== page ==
Out of these additional indictments arose the three separate appeals which are considered and disposed of in a companion opinion this day filed at Nos. 54, 55 and 56 February Term, 1935, of this court.

    When appellant was called for trial on June 18, 1934, his counsel moved that all four indictments be consolidated for trial; the motion was denied and the trial proceeded upon the indictment charging the fraudulent conversion of $8,046.34 on February 6, 1932, (Appeal No. 56 February Term, 1935). A plea of not guilty was entered, a jury was called and sworn, and the introduction of evidence was proceeded with before FLEMING, P.J., of the 49th Judicial District, specially presiding.

    On June 20, 1934, appellant withdrew his plea of not guilty and tendered to the trial judge a plea of nolo contendere to the indictment upon which the jury had been sworn, and at the same time tendered pleas of nolo contendere to the indictment for embezzlement, out of which the present appeal arose, and to the two additional indictments charging fraudulent conversion (Appeals Nos. 54 and 55 February Term, 1935) thereby terminating the trial and placing upon the trial judge the duty of disposing of each of the four indictments upon a plea of nolo contendere to the respective charges contained therein.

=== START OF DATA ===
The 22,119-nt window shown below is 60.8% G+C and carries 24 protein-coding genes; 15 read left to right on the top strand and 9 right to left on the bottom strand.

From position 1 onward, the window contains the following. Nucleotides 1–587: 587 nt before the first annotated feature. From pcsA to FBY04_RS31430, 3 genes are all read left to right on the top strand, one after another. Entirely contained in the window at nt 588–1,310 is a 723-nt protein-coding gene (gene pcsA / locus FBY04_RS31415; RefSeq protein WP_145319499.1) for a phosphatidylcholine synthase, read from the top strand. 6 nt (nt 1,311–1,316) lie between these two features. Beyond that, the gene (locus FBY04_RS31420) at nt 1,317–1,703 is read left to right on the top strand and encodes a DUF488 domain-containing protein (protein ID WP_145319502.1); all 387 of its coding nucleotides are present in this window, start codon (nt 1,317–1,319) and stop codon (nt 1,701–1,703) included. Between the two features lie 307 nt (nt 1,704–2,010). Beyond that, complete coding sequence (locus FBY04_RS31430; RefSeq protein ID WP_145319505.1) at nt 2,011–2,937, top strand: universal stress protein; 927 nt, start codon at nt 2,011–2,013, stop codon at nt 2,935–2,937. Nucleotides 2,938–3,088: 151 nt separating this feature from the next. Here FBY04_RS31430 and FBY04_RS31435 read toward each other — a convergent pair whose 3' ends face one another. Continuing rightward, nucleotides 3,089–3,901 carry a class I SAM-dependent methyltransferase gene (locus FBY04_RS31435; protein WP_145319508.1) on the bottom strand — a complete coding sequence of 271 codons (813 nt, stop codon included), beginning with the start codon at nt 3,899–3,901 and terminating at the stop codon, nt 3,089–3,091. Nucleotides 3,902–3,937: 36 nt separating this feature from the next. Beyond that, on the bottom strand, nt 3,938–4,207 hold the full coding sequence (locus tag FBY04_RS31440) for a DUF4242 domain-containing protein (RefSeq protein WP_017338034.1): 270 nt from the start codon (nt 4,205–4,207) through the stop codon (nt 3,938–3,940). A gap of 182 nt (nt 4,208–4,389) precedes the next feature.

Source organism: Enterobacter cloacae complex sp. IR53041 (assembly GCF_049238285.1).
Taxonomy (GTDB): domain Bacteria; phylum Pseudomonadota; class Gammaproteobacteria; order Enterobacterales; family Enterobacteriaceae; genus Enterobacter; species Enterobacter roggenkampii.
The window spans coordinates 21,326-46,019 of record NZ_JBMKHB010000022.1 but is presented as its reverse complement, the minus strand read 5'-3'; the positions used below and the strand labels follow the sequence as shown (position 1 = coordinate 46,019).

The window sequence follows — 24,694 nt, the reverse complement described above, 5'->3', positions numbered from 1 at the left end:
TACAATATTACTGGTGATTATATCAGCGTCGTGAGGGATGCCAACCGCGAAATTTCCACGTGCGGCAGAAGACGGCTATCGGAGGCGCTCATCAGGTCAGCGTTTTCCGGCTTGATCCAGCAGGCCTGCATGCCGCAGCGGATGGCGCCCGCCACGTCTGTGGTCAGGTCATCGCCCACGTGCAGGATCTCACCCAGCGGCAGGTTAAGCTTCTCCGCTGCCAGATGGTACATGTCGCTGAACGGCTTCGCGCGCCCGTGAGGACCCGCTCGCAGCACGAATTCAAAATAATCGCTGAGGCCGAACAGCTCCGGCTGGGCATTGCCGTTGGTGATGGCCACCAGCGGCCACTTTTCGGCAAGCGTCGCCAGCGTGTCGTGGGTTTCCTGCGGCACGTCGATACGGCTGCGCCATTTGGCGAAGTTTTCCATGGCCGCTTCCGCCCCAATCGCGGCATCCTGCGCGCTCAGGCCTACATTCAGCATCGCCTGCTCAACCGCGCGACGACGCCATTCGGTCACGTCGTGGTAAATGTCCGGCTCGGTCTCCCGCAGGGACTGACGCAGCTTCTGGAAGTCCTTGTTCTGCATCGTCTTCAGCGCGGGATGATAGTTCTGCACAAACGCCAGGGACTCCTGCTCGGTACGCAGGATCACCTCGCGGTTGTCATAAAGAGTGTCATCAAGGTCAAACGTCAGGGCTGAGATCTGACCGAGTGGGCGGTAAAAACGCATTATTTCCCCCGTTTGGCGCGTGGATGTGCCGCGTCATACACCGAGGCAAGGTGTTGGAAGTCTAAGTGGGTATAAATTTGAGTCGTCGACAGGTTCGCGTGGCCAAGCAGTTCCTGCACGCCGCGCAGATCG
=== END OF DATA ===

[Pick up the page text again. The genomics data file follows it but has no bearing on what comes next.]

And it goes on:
The third, fourth, fifth and sixth assignments of error in this appeal are based upon the proceedings which followed the acceptance of these pleas. After entering the withdrawal of the plea of not guilty and the tendering of a plea of nolo contendere, the clerk *Page 138 originally made this further entry upon the docket: "Now, June 20, 1934, defendant pleads nolo contendere to three other indictments, two charging fraudulent conversion and one charging embezzlement by agent of quasi municipal corporation, whereupon the Commonwealth moves for judgment of conviction and defendant is adjudged guilty, and sentence is deferred pending outcome of a suit in equity now pending."